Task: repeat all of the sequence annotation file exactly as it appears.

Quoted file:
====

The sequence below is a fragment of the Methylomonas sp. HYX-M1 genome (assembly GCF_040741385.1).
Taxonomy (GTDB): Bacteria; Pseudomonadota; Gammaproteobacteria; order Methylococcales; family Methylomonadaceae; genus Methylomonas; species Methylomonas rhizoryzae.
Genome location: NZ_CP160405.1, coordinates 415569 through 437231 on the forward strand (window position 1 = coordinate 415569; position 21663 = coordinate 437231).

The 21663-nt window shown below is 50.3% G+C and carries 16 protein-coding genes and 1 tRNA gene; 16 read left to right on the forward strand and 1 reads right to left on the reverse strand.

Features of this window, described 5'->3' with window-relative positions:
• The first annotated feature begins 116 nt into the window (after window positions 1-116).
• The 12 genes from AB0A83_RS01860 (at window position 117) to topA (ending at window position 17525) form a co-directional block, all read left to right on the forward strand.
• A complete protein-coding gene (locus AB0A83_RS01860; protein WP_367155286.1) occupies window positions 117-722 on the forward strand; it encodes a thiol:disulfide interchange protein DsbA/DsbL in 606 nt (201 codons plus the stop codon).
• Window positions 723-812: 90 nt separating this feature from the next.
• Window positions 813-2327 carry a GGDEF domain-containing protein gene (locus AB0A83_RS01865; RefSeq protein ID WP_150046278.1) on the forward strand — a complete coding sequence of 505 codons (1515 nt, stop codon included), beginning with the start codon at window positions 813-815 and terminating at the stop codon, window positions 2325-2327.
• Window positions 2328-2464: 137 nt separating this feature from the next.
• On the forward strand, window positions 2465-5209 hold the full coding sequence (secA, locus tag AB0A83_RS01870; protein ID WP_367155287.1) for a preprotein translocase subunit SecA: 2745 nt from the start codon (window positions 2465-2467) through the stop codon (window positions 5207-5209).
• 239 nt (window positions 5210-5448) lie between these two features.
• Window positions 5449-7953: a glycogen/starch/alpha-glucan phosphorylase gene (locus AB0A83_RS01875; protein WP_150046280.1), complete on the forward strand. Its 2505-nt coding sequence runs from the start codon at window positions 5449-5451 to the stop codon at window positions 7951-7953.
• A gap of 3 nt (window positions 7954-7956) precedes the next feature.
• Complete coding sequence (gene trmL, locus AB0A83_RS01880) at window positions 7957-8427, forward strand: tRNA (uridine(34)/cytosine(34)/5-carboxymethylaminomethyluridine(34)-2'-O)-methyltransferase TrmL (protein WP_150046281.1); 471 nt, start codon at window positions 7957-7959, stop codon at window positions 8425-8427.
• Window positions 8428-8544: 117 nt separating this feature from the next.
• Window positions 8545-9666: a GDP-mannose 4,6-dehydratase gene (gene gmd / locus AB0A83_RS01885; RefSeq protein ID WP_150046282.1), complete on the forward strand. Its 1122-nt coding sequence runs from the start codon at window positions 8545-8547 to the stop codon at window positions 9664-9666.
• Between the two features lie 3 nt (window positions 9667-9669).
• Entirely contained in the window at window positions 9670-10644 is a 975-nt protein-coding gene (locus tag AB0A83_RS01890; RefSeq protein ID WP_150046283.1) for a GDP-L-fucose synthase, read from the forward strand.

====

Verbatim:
The sequence below is a fragment of the Methylomonas sp. HYX-M1 genome (assembly GCF_040741385.1).
Taxonomy (GTDB): Bacteria; Pseudomonadota; Gammaproteobacteria; order Methylococcales; family Methylomonadaceae; genus Methylomonas; species Methylomonas rhizoryzae.
Genome location: NZ_CP160405.1, coordinates 415569 through 437231 on the forward strand (window position 1 = coordinate 415569; position 21663 = coordinate 437231).

The 21663-nt window shown below is 50.3% G+C and carries 16 protein-coding genes and 1 tRNA gene; 16 read left to right on the forward strand and 1 reads right to left on the reverse strand.

Features of this window, described 5'->3' with window-relative positions:
• The first annotated feature begins 116 nt into the window (after window positions 1-116).
• The 12 genes from AB0A83_RS01860 (at window position 117) to topA (ending at window position 17525) form a co-directional block, all read left to right on the forward strand.
• A complete protein-coding gene (locus AB0A83_RS01860; protein WP_367155286.1) occupies window positions 117-722 on the forward strand; it encodes a thiol:disulfide interchange protein DsbA/DsbL in 606 nt (201 codons plus the stop codon).
• Window positions 723-812: 90 nt separating this feature from the next.
• Window positions 813-2327 carry a GGDEF domain-containing protein gene (locus AB0A83_RS01865; RefSeq protein ID WP_150046278.1) on the forward strand — a complete coding sequence of 505 codons (1515 nt, stop codon included), beginning with the start codon at window positions 813-815 and terminating at the stop codon, window positions 2325-2327.
• Window positions 2328-2464: 137 nt separating this feature from the next.
• On the forward strand, window positions 2465-5209 hold the full coding sequence (secA, locus tag AB0A83_RS01870; protein ID WP_367155287.1) for a preprotein translocase subunit SecA: 2745 nt from the start codon (window positions 2465-2467) through the stop codon (window positions 5207-5209).
• 239 nt (window positions 5210-5448) lie between these two features.
• Window positions 5449-7953: a glycogen/starch/alpha-glucan phosphorylase gene (locus AB0A83_RS01875; protein WP_150046280.1), complete on the forward strand. Its 2505-nt coding sequence runs from the start codon at window positions 5449-5451 to the stop codon at window positions 7951-7953.
• A gap of 3 nt (window positions 7954-7956) precedes the next feature.
• Complete coding sequence (gene trmL, locus AB0A83_RS01880) at window positions 7957-8427, forward strand: tRNA (uridine(34)/cytosine(34)/5-carboxymethylaminomethyluridine(34)-2'-O)-methyltransferase TrmL (protein WP_150046281.1); 471 nt, start codon at window positions 7957-7959, stop codon at window positions 8425-8427.
• Window positions 8428-8544: 117 nt separating this feature from the next.
• Window positions 8545-9666: a GDP-mannose 4,6-dehydratase gene (gene gmd / locus AB0A83_RS01885; RefSeq protein ID WP_150046282.1), complete on the forward strand. Its 1122-nt coding sequence runs from the start codon at window positions 8545-8547 to the stop codon at window positions 9664-9666.
• Between the two features lie 3 nt (window positions 9667-9669).
• Entirely contained in the window at window positions 9670-10644 is a 975-nt protein-coding gene (locus tag AB0A83_RS01890; RefSeq protein ID WP_150046283.1) for a GDP-L-fucose synthase, read from the forward strand.